Proposing an annual theme for a research group at the Katz Center
Shaping the theme of a fellowship year at the Katz Center is an opportunity to have a major impact on scholarship, directing the center’s resources in support of more than twenty scholars each year, generating new conversations and collaborations that include conferences and a book, and helping to set an agenda for new research and thought. The center welcomes scholars to propose a theme and will consider all submissions it receives.
Proposing a theme for a seminar year is different from proposing a book project. The goal is not merely to identify a specific topic that needs investigation but to advocate for a theme, question, or issue that will draw scholars together from a variety of disciplines, from within and beyond the field of Jewish studies, and that will push research in directions that it has not gone before. Proposals should include a brief history of the relevant scholarship and/or a description of current research that helps reviewers understand the significance and potential impact of the fellowship year. It will be to the advantage of a proposal if it can connect its focus to questions, issues and approaches in other areas of humanistic and social scientific research.
Any individual or group of scholars in Jewish studies may submit a proposal, but an ideal proposal will come from a team of 2 or 3 scholars at different stages in their careers who represent divergent national perspectives and will encompass different disciplines or intellectual viewpoints.
The submission process involves two stages:
1) Submit a preliminary proposal of not more than 1000 words that briefly makes the case for the theme and how it will advance Jewish studies or scholarship more broadly. The proposal should lay out the rationale for the theme, not simply explaining its importance but specifying the benefit of devoting a year of collaborative research to it. It should also indicate the kinds of scholars and fields it might involve.
- Proposers should append their CVs to the proposal, which should be sent to the associate director, Natalie Dohrmann (email@example.com); for question call her at 215-238-1290.
2) After a review process, the center will be in in touch with selected proposers to invite them to develop their proposal in response to specific questions that the reviewers may have. The expanded proposal might include a more specific list of the questions that such a theme provokes, expand on the history of the relevant scholarship, map out a vision of how collaboration will unfold over the year, and address any other questions that the center may pose about the preliminary proposal. If approved, this version of the proposal will eventually be incorporated into the center’s call for applications.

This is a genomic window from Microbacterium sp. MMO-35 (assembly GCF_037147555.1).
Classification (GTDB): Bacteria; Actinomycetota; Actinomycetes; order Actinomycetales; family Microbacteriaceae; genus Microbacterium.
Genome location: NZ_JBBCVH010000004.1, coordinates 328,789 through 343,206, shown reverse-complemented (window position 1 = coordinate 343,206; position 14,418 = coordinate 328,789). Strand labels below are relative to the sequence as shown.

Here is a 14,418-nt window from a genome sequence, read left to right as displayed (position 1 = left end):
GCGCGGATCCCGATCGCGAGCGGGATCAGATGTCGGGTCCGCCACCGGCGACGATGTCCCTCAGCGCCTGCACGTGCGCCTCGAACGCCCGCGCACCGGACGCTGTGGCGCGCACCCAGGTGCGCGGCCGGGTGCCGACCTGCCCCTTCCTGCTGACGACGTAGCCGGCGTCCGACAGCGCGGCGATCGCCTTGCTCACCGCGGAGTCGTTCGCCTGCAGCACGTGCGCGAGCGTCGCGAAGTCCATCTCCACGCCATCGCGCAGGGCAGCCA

A developed proposal should also include a list of scholars who might participate in the year as a long term or short term fellow in order to demonstrate how broad and how appealing the subject might be to a wide range of scholars. Those appearing on the list need not be approached in any formal way and will not have any advantage in the fellowship selection process. The list is only to provide some indication of potential interest on the part of scholars around the world.
The center may encourage the development of more than one proposal per year, and will make a final selection based on fully developed proposals developed in response to reviewers’ questions. In evaluating proposals, the center favors themes that are interdisciplinary, comparative, and attractive to large numbers of scholars, internationally, from both within Judaic studies and from adjacent disciplines. A good proposal will attract as many as 80–100 applicants from which 20 will be selected.
Having composed a successful proposal will be to the advantage of the authors should they chose to apply to become fellows themselves for that year (though the fellows selection process is separate from the theme selection process). Developed proposals not selected for a given year may be reconsidered for future years.
Before submitting a proposal, scholars are to consult with the director or associate director who can offer guidance and advice in developing the proposal. Once submitted, proposals will be carefully evaluated, and proposers can expect collaborative input from the center and affiliated scholars as part of the process of developing the proposal.
The proposal process is ongoing, there is no formal deadline. Please work out timing issues in conversation with Natalie Dohrmann (firstname.lastname@example.org). Please note, however, that the center usually plans the seminar themes years well in advance, and a successful proposal may result in a research year scheduled anywhere from 3 to 5 years from the date of the original proposal.